A candidate for UKIP has compared Islam’s holiest book to Adolf Hitler’s Mein Kampf, Political Scrapbook can reveal. Academic Julia Gasper – a former Westminster hopeful and current council candidate in Oxford – said the Koran was “fascist” and compared those who defend Islam to holocaust deniers.
In emails seen by Scrapbook, Gasper ranted:
Why is it any more wrong to assert that the Koran is a fascist book than to assert that Mein Kampf is a fascist book? The Koran is a lot more explicit in advocating hate and murder than Mein Kampf is.
Having dismissed comparisons between sections of the Koran and the Old Testament as “not valid”, Gasper responded to suggestions that her hateful bile was demonising Muslims:
Words like “demonization” are just self-deception. They are being used to persuade you to keep your eyes shut. In fact, the apologists for Islam are really very similiar to Holocaust deniers.
To compound matters, the rant comes to light as another UKIP candidate is suspended for expressing sympathies with Norwegian mass-murder Anders Breivik – and just days after Julia Gasper herself was slammed for saying gays should stop “complaining about persecution” and start thanking straight people for giving birth to them.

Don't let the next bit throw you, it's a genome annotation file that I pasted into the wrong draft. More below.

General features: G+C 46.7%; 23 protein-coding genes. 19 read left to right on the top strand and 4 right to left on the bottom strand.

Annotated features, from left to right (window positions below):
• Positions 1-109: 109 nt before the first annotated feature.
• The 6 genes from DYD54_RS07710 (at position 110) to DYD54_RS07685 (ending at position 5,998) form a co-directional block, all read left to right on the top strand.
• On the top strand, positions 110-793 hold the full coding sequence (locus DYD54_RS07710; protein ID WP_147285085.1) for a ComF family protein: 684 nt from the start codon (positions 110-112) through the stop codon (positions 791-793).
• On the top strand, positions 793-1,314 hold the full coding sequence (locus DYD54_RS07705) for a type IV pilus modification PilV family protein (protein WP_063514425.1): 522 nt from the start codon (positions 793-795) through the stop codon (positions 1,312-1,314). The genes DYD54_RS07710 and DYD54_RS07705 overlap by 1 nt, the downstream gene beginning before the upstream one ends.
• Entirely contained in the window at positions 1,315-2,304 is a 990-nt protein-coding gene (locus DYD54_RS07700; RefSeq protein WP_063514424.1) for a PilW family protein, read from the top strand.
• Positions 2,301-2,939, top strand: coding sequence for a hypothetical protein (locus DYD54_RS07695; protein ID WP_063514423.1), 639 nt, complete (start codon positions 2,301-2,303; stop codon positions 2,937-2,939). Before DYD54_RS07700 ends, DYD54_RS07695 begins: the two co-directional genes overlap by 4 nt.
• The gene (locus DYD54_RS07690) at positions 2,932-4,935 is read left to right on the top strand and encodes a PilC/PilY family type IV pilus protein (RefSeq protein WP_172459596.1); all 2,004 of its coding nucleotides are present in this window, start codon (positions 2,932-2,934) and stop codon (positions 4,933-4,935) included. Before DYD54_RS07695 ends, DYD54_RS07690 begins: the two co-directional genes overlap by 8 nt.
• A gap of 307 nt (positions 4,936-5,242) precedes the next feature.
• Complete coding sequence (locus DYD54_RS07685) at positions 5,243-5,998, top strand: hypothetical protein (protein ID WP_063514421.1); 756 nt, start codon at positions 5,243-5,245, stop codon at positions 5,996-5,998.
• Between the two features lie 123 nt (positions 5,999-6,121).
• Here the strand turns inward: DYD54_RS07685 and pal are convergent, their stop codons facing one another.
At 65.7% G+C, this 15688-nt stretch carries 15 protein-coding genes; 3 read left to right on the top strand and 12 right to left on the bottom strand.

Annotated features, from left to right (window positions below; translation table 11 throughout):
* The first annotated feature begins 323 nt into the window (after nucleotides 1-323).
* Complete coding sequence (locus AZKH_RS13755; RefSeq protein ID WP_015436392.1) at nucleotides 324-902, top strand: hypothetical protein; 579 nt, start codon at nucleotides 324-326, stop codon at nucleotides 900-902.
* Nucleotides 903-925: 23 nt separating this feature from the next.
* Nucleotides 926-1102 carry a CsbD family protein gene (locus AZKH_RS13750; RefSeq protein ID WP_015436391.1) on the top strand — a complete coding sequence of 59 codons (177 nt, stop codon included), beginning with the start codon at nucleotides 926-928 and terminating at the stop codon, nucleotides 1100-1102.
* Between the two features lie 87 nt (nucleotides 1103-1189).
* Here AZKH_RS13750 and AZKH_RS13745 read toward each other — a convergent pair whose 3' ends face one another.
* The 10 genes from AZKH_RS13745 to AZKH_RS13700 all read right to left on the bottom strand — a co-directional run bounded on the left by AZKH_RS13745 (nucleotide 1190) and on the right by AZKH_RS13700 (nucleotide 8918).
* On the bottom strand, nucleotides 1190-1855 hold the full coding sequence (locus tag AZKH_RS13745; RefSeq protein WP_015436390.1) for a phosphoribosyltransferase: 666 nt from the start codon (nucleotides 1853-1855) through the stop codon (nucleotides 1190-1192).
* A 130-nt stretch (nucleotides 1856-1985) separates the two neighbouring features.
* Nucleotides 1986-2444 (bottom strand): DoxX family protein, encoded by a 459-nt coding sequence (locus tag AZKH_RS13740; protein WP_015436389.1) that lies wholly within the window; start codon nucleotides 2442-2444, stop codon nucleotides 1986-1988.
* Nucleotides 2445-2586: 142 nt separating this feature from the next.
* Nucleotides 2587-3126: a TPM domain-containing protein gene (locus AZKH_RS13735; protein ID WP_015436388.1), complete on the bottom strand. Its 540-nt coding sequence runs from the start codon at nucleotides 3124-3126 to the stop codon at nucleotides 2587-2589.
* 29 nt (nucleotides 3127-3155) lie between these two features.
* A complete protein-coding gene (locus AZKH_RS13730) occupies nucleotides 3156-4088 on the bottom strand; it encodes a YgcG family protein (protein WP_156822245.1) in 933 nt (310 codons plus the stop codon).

Looks like they’ll be making that a double suspension then.
No doubt Gasper’s comments will prove something of an embarrassment to UKIP leader Nigel Farage, who has been trying to shift his party away, if only slightly, from its hardline Islamophobic stance. The action taken against Steve Moxon over his pro-Breivik comments is a case in point (though Moxon remains a party member). Farage has even gone so far as to distance himself from UKIP’s policy of demanding a ban on the face veil. He has evidently calculated – correctly, judging by recent opinion polls – that the party stands to make gains by attracting disaffected Tories and that it will hardly encourage this development if UKIP comes over as a gang of rabid anti-Muslim bigots barely distinguishable from the EDL or BNP.
Unfortunately for Farage, however, the sort of sentiments expressed by Gasper are common currency in UKIP. Farage’s predecessor as party leader, Lord Pearson, actively aligned himself with views of the international counterjihadist movement, winning himself plaudits from the likes of Pamela Geller. Pearson notoriously invited Geert Wilders – whose comparison of the Qur’an to Mein Kampf Gasper was presumably defending – to show his film Fitna at the House of Lords. The UKIP candidate in last year’s Leicester South parliamentary by-election, Abhijit Pandya, made the news when he declared his support for Wilders’ view that Islam is a retarded ideology and described the faith as “morally flawed and degenerate”.
So Gasper’s comments will be a test of how strong a line Farage is prepared to take against the counterjihadist element within UKIP. My bet is that he will balk at risking a public fight with a substantial section of his own party, so the chances of Gasper being disciplined are slim.